Officer Brett Hankison was indicted today, 194 days after Breonna Taylor was killed by officers who entered her home during a no-knock warrant.
Hankison isn’t being charged with Taylor’s death, but rather for endangering the lives of three people in a neighboring apartment, where police found bullets to have traveled to.
Officer Brett Hankison, who was fired in June, was indicted on three counts of wanton endangerment in the first degree, a Jefferson County grand jury decided Wednesday. Neither the grand jury nor the presiding judge elaborated on the charges.via foxnews.com
The fact that Hankison has not been charged for the death of Taylor, along with the other two officers involved, is what could cause chaos in the form of riots and looting.
And that chaos could begin tonight.
John Correia, owner of Active Self Protection, had an interesting post today that outlines the process in which this indictment was handed down, and makes some solid points surrounding the announcement:
“If we simply act on emotion or outrage, there is no justice,” Attorney General Daniel Cameron said. “Mob justice is not justice. Justice sought by violence is not justice. It just becomes revenge.”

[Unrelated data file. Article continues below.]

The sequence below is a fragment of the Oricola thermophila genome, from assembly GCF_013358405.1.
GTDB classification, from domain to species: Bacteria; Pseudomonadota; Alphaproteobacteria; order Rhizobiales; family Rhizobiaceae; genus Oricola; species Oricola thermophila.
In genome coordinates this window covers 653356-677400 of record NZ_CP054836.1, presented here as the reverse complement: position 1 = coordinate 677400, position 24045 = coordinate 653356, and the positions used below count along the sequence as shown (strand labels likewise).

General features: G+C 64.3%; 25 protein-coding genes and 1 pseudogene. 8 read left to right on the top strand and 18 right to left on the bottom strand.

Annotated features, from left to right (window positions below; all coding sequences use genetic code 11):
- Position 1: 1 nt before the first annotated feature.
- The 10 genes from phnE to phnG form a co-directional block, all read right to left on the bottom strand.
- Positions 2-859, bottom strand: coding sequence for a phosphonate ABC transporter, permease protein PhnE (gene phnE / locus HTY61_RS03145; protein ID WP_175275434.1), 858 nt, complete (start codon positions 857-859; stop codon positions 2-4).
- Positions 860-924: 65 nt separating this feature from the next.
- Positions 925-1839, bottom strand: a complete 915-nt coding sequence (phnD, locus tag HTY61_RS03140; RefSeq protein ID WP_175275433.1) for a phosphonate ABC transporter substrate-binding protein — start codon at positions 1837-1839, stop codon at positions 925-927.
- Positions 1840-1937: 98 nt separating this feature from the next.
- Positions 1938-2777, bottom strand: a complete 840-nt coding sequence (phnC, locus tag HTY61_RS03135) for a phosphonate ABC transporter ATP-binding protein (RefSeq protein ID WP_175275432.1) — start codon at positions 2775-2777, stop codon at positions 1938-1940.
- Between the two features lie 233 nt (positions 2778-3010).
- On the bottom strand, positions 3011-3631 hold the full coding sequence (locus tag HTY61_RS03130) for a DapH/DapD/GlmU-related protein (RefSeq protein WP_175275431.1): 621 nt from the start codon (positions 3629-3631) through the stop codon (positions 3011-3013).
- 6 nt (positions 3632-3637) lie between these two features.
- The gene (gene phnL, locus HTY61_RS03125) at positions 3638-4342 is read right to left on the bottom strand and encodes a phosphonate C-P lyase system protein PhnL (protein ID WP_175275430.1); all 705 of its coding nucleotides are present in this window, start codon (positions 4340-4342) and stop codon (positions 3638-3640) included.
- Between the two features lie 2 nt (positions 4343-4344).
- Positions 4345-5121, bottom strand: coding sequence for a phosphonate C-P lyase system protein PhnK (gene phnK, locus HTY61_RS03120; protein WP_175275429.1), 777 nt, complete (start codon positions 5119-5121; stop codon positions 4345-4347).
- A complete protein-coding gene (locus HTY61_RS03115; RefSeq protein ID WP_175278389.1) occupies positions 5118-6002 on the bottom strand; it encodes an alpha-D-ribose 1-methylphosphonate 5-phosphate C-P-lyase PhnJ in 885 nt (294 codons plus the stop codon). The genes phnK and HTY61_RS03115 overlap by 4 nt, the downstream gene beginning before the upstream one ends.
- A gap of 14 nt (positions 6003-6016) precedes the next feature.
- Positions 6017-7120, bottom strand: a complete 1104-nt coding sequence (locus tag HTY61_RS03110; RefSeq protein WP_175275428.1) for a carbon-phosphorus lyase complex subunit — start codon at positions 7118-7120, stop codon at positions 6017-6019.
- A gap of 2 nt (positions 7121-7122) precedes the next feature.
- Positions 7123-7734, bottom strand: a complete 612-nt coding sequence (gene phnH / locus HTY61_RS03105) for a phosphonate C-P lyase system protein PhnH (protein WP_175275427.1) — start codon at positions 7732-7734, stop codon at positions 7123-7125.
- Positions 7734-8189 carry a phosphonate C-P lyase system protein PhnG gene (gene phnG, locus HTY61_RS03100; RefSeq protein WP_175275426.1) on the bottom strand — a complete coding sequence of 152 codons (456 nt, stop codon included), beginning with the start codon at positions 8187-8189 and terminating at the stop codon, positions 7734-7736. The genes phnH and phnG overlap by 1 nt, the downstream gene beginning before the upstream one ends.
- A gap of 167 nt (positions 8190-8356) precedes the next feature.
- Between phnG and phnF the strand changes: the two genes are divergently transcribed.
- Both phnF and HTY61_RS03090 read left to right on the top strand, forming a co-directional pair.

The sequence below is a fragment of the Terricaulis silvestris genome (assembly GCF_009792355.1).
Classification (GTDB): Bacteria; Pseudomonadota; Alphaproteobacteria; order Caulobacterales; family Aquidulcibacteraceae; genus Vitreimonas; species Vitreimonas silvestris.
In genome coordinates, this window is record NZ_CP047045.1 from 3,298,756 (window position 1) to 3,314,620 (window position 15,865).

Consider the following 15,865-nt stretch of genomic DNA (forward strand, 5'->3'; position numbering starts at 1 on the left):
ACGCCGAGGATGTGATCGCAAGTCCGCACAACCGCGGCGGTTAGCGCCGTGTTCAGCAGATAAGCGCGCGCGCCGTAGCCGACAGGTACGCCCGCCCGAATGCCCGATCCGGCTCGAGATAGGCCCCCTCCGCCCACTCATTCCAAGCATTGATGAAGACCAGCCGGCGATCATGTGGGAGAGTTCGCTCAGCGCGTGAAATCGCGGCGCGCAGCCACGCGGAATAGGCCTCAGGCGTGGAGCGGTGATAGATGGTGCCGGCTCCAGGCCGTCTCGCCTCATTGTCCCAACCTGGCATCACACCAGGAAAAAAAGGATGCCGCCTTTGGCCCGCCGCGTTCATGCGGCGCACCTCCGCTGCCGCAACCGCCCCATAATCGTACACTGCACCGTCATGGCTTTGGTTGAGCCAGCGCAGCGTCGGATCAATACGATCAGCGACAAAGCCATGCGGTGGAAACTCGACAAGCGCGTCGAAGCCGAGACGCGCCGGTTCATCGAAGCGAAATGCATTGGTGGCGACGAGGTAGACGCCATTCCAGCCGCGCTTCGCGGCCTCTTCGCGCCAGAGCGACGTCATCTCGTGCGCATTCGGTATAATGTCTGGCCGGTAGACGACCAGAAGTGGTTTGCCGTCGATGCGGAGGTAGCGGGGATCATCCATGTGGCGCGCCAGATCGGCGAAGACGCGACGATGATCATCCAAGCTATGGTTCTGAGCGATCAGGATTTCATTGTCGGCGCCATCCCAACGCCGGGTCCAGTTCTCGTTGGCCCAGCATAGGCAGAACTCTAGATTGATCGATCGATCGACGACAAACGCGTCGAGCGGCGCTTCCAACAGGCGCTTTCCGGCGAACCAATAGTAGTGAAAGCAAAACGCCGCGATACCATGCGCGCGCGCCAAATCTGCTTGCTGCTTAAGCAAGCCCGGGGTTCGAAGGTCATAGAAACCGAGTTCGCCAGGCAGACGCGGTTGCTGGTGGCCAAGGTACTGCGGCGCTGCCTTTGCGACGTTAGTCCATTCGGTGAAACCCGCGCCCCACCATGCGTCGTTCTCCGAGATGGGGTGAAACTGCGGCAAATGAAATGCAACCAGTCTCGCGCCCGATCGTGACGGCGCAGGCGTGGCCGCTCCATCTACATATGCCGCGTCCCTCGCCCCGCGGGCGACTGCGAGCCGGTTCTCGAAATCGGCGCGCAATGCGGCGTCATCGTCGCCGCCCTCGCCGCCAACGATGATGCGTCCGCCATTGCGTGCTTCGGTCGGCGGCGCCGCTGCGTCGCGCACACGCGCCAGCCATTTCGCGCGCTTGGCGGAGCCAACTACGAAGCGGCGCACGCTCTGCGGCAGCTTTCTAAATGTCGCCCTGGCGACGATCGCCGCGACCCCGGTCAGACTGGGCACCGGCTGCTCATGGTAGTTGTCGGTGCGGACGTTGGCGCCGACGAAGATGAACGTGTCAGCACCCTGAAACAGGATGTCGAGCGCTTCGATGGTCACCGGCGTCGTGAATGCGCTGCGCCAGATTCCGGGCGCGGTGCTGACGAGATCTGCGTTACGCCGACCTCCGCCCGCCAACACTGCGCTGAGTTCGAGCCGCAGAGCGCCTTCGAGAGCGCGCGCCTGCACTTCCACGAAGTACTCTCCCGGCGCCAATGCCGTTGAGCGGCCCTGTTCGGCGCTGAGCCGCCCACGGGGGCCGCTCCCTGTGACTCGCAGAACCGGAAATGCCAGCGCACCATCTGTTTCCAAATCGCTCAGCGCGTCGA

Just yesterday, the Mayor of Louisville declared a state of emergency ahead of the announcement.
Two executive orders were signed by Louisville mayor Greg Fischer ahead of an announcement concerning a decision in the Breonna Taylor case.
One of the executive orders declared a state of emergency due to the potential for civil unrest. According to the Mayor’s Press Office, the state of emergency allows Fischer to exercise emergency powers including hiring or contracting services and implementing curfews.
A second executive order restricts access to five downtown parking garages and bans on-street parking. A press release states the on-street parking ban is “to provide an extra layer of security for protests in and around Jefferson Square Park.”via wkyt.com